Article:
For refusing to renounce their faith in Christ, four Christian orphanage workers in Somalia were beheaded in August by the country’s main Islamic insurgent group al-Shabab. According to the International Christian Concern (ICC), a major advocacy group investigating reports of religious persecution, an unidentified junior member of al-Shabab, notified families of Fatima Sultan, Ali Ma'ow, Sheik Mohammed Abdi and Maaddey Diil, that the four Christians kidnapped earlier on July 27 in the coastal town of Merca. had been beheaded for apostasy. "All the four apostates were given an opportunity to return to Islam to be released but they all declined the generous offer," a witness of the beheading was reported as saying.
Earlier in July, the al-Shabab beheaded seven people in the southwestern town of Baidoa after accusing them of converting to Christianity and spying for the transitional federal government of Somalia, The group was also responsible for the deaths of 11 African Union (from Burundi and Uganda) peacekeepers who they targeted while they were attending a Sunday Church service in Mogadishu earlier in the year.
In a related development, human rights groups in South Korea say North Korea has stepped up executions of Christians, some of them in public. A recent report described one particular case of a woman allegedly publicly executed in June in a northern town close to the Chinese border. She was accused of distributing Bibles, spying for South Korea and the United States and helping to organise dissidents. Her parents, husband, and children were sent to a prison camp. It is estimated that up to 30,000 North Koreans practice Christianity secretly in their homes.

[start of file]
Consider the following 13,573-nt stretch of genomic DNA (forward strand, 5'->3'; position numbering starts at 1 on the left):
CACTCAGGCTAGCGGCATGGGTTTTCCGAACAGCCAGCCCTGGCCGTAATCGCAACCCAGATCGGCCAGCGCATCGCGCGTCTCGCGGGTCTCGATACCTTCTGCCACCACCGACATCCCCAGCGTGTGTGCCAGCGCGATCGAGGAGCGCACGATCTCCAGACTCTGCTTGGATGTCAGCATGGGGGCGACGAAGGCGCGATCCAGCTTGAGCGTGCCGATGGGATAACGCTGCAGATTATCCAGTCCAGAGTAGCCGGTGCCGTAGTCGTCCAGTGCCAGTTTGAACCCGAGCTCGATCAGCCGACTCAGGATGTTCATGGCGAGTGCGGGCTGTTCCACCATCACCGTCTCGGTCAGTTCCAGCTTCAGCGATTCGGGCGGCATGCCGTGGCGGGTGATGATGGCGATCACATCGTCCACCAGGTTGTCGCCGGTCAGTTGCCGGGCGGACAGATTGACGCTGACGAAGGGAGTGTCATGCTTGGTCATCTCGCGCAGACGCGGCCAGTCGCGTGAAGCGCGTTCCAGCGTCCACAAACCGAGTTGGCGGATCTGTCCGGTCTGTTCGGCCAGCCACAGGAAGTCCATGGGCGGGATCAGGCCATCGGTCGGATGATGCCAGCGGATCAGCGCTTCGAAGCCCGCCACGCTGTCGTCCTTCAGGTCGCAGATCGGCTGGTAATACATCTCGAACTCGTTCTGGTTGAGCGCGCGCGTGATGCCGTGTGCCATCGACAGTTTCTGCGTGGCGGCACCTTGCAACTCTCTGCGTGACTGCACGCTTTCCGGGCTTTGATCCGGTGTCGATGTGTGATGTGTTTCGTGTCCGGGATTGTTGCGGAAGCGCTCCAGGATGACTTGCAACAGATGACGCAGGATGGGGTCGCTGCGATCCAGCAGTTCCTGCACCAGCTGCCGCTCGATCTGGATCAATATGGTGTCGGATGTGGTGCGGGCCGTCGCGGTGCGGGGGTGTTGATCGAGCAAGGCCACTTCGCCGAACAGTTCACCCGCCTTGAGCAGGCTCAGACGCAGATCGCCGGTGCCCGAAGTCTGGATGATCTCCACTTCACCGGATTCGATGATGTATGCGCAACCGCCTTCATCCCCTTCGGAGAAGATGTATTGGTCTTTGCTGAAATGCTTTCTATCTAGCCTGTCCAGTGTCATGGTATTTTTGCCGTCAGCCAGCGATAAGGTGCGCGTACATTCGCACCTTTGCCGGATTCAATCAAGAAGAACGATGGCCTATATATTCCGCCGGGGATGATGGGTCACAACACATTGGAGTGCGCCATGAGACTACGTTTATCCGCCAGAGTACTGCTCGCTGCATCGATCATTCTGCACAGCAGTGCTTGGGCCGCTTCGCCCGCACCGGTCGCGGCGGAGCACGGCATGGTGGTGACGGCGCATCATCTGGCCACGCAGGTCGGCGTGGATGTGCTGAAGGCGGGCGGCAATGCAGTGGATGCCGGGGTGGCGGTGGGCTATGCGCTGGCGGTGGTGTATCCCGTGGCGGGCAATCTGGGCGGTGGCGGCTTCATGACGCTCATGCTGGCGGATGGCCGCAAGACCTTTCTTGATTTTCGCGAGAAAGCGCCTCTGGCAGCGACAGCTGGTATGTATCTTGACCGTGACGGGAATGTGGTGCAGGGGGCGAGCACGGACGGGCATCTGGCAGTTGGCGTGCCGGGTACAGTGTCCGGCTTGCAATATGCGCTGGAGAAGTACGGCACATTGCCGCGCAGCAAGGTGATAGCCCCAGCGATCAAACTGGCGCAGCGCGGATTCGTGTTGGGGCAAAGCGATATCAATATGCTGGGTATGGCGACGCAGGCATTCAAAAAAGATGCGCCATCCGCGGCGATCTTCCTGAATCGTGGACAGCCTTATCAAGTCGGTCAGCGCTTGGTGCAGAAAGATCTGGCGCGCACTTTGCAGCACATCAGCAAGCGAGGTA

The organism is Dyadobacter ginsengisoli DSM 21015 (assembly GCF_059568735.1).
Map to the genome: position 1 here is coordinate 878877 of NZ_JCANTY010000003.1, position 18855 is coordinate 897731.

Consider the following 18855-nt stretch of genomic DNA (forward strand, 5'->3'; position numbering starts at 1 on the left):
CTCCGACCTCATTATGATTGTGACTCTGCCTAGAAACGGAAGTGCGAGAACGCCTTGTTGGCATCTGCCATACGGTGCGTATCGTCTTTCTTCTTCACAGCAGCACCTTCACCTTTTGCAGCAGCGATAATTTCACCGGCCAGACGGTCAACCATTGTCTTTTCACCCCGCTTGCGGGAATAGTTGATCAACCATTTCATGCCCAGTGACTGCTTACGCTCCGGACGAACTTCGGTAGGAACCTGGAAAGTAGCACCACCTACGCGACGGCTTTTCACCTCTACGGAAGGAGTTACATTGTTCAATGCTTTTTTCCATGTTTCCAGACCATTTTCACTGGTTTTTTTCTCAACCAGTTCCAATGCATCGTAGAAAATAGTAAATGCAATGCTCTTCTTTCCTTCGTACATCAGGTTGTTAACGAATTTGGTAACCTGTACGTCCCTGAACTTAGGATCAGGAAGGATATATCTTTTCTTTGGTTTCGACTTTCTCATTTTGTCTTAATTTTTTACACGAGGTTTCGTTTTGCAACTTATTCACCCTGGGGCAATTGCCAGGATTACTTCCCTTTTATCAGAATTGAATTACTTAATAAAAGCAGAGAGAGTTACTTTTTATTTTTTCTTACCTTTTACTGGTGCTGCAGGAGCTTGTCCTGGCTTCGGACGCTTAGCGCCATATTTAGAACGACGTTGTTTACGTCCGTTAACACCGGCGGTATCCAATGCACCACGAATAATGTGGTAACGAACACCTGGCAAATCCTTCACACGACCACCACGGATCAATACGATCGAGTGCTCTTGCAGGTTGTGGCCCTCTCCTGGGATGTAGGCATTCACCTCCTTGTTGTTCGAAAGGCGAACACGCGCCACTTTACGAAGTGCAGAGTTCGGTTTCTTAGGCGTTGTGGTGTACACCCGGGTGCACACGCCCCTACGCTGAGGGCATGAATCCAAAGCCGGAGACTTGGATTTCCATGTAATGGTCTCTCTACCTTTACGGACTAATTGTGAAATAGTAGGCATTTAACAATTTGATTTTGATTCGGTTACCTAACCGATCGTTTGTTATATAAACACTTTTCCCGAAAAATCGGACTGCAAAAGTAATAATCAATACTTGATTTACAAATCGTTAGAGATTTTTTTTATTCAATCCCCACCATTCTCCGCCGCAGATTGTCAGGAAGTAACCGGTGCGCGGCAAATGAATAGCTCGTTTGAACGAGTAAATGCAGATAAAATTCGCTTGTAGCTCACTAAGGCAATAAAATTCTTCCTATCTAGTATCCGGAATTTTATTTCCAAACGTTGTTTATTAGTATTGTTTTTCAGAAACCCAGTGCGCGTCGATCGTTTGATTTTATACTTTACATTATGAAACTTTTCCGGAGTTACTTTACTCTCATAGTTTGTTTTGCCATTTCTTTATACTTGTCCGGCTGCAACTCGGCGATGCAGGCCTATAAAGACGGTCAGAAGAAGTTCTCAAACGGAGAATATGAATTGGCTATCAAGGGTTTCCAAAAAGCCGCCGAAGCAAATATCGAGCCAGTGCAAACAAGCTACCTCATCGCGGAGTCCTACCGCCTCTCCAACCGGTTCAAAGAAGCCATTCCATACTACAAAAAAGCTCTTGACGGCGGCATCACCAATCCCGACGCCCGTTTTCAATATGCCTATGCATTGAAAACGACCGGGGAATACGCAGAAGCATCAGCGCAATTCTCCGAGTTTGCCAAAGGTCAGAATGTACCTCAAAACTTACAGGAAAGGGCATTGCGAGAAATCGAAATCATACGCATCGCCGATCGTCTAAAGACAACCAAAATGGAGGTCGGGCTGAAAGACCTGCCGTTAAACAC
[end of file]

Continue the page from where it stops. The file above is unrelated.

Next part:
Similarly, two young Iranian women arrested and being tried for converting to Christianity, Maryam Rustampoor and Marzieh Amirizadeh, have adamantly refused to recant their faith in Christ, despite great pressure being mounted on them. Originally arrested on March 5, 2009 the two women have suffered greatly while in prison, suffering ill health, solitary confinement and interrogations for many hours while blindfolded. In a dramatic court room session, the deputy prosecutor, Mr. Haddad, questioned Maryam and Marzieh about their faith and told them that they had to recant in both verbal and written form. According to the Assyrian International News Agency (Aug 11), they responded, "We will not deny our faith."